Dianne Watts—Black Press file

B.C. Liberal leadership front-runner slams planned election referendum

Dianne Watts says changing to proportional representation will hurt rural B.C.

The planned provincial referendum on using proportional representation to elect future B.C. governments is a non-starter for B.C. Liberal Party leadership front-runner Dianne Watts.

Dianne Watts, who will make two appearances in Kelowna today to drum up support for her bid to succeed former Liberal leader Christy Clark, says the NDP government’s plan to hold the referendum next year is “bad for our province,” particularly for those living in rural communities.

“This legislation will divide British Columbians, taking seats out of rural B.C. and moving them into urban centres,” she said. “This is a significant issue as it will reduce the representation of rural communities. Let’s be clear, proportional representation gives a bigger voice to one part of the province at the expense of the rest of B.C. I want rural B.C. to have an equal voice, not less.”

The NDP government announced plans for the referendum earlier this month. It was one of the promises made to the Green Party in return for support in defeating Liberals after it won the last spring’s provincial election by a one seat, formed a minority goverment but could not overcome a joint NDP/Green vote of non-confidence.

“This is (Green Party leader) Andrew Weaver’s bill and it’s flat out wrong,” said Watts. ” He knows this is his only path to political success and it is the crux of the coalition.”

She said there is nowhere else in Canada using proportional representation “for a reason.”

“The ‘first-past-the-post’ model is at the heart of our democracy and it works,” said Watts. “Proportional representation will result in more unstable minority governments and the kind of backroom deals we are witnessing in B.C. right now.”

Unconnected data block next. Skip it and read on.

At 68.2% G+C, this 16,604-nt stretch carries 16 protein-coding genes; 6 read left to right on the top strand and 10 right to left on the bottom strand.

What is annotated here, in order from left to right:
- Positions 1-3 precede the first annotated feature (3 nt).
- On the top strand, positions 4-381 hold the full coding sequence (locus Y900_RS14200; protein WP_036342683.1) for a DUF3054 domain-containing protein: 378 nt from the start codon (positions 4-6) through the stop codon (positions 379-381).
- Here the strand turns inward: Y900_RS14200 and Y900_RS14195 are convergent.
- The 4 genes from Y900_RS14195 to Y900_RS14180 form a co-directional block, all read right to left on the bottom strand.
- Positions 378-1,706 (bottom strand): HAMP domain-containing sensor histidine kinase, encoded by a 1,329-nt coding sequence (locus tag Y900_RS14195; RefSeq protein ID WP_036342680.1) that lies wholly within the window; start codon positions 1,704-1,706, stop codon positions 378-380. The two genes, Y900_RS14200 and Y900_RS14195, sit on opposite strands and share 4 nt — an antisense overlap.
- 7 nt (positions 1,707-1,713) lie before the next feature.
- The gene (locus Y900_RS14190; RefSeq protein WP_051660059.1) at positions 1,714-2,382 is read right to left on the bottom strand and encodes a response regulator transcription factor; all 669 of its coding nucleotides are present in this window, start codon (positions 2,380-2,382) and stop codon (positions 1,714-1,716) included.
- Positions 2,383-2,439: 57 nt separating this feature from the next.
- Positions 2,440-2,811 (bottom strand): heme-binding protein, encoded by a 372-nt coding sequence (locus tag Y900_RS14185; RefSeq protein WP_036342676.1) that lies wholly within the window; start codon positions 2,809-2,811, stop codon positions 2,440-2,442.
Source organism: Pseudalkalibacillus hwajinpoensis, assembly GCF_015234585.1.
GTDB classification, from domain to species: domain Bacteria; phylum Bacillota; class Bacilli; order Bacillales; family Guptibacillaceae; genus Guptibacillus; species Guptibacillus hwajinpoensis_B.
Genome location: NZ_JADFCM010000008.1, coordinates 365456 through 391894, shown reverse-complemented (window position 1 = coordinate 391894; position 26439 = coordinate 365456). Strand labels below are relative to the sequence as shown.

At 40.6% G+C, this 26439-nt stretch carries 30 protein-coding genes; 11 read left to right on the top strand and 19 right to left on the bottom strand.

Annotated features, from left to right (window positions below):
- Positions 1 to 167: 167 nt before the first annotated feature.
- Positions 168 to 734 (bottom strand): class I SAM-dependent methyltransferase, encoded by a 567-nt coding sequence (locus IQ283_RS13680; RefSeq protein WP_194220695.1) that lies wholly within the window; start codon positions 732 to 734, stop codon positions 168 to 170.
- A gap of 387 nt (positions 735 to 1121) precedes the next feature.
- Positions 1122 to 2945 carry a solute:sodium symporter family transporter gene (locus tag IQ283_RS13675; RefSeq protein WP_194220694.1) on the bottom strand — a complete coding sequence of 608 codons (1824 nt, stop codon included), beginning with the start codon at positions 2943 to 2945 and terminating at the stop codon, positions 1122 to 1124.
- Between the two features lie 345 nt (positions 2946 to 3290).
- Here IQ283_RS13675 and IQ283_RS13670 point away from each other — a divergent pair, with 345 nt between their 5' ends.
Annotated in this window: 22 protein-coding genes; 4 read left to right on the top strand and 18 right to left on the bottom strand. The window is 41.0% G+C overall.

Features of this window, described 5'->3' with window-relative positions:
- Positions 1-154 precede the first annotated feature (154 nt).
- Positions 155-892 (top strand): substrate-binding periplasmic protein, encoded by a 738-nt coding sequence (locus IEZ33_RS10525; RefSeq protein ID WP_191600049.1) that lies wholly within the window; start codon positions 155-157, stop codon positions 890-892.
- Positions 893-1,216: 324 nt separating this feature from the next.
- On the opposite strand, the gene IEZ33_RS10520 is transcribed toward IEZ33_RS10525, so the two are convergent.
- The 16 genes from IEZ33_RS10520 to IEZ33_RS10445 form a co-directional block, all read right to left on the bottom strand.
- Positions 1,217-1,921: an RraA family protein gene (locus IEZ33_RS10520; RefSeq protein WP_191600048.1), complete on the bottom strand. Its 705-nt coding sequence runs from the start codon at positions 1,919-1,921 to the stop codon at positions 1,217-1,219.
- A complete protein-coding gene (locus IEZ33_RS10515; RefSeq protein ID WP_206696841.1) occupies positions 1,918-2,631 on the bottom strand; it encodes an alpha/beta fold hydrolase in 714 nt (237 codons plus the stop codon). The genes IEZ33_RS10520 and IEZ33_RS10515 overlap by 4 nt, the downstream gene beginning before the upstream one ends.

“First past the post” is the system currently in use, where the winning candidate in a riding get the most votes. The party that wins the most ridings—or seats—wins the election and gets to govern.

There are a number of different forms of proportional representation and the type that would be used in B.C., if the referendum is approved, has yet to be determined.

The federal Liberal government included a pledge to change the electoral system federally during the 2015 election campaign, but has backed away from that saying it feels there is not a consensus across the country for a particular way to change the federal electoral system at this time.

That controversial flip-flop has garnered criticism from many who believed Prime Minister Justin Trudeau when he pledged during the 2015 campaign that vote the would be the last time Canada used the first-past-the-post system to elect a federal government.

Watts said not only would a change to proportional representation hurt rural B.C., the planned referendum success threshold—50 per cent plus one in favour—will put rural communities at a significant disadvantage in having their voice heard in the discussion.

“The structure of the referendum is wrong,” she said. “If urban B.C. decides this is a good idea, rural B.C.’s voice won’t even be heard.”

Watts plans to discuss a variety of issues facing B.C during her stops in the Okanagan, including proportional representation.